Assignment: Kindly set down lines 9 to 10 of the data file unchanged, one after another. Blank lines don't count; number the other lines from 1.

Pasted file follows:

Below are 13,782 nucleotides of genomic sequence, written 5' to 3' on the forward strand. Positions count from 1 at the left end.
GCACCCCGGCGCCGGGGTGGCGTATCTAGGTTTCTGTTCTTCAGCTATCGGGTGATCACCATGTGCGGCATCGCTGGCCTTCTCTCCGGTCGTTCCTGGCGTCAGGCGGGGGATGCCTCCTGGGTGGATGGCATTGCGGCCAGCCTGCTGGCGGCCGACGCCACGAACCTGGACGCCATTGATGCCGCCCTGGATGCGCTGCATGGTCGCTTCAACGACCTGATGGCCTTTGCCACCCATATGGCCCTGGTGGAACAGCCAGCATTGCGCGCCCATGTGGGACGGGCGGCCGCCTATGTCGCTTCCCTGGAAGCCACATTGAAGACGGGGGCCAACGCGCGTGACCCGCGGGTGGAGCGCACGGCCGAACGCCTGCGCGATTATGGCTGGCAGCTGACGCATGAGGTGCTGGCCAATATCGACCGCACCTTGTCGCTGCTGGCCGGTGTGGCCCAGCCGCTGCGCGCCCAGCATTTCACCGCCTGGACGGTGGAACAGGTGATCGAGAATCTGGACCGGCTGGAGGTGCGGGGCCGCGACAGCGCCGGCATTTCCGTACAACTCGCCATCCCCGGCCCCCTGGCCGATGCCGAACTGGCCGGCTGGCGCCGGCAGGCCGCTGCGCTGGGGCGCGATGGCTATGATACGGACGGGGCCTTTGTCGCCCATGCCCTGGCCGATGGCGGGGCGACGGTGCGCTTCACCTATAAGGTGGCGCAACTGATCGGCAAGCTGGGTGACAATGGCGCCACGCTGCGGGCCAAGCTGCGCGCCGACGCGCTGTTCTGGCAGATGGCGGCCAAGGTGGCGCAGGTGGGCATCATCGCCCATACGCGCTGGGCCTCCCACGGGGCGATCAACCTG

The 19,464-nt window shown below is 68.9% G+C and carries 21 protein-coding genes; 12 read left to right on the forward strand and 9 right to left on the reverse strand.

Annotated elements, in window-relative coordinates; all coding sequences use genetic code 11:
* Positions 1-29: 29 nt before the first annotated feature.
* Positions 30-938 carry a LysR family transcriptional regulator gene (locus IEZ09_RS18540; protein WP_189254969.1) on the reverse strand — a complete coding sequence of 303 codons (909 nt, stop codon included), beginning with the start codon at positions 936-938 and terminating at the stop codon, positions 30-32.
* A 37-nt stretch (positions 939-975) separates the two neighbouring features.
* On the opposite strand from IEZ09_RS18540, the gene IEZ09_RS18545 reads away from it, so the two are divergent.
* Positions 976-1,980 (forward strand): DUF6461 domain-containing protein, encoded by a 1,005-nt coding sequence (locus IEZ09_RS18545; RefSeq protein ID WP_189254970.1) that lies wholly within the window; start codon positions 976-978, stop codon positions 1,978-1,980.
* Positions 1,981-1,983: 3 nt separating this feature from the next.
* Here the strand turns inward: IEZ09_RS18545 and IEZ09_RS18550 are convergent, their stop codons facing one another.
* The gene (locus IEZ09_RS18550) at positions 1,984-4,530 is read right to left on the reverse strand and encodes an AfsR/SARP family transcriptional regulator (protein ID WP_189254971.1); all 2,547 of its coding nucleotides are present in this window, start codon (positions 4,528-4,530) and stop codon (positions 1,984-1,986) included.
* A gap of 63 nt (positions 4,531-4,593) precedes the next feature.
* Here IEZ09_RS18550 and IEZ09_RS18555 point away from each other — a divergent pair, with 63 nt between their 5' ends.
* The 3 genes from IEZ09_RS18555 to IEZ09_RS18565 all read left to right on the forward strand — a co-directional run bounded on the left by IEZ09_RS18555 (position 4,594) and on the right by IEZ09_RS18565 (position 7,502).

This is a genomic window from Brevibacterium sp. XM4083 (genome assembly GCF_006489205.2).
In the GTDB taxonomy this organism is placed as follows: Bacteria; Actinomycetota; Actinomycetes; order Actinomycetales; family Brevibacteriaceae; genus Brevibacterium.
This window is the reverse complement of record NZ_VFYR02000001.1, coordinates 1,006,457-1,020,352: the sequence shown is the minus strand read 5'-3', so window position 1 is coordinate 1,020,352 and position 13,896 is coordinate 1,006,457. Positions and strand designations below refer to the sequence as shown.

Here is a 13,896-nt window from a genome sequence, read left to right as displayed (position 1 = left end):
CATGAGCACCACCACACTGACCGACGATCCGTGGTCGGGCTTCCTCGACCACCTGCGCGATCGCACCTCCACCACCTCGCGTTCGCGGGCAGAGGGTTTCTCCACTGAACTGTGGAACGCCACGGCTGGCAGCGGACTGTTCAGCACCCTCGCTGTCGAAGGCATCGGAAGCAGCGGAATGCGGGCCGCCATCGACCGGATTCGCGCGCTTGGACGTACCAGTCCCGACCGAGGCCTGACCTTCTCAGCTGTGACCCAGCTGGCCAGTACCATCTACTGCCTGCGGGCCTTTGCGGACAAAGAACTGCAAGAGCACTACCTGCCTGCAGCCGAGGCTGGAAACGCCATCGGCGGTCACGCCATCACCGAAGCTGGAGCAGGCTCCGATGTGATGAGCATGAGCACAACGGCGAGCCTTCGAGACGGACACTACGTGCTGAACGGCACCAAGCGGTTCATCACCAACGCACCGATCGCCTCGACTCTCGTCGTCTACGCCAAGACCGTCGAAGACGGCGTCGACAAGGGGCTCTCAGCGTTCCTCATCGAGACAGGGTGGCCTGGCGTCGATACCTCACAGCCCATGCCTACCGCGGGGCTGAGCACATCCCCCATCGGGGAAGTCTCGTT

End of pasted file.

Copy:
* Positions 976-1,980 (forward strand): DUF6461 domain-containing protein, encoded by a 1,005-nt coding sequence (locus IEZ09_RS18545; RefSeq protein ID WP_189254970.1) that lies wholly within the window; start codon positions 976-978, stop codon positions 1,978-1,980.
* Positions 1,981-1,983: 3 nt separating this feature from the next.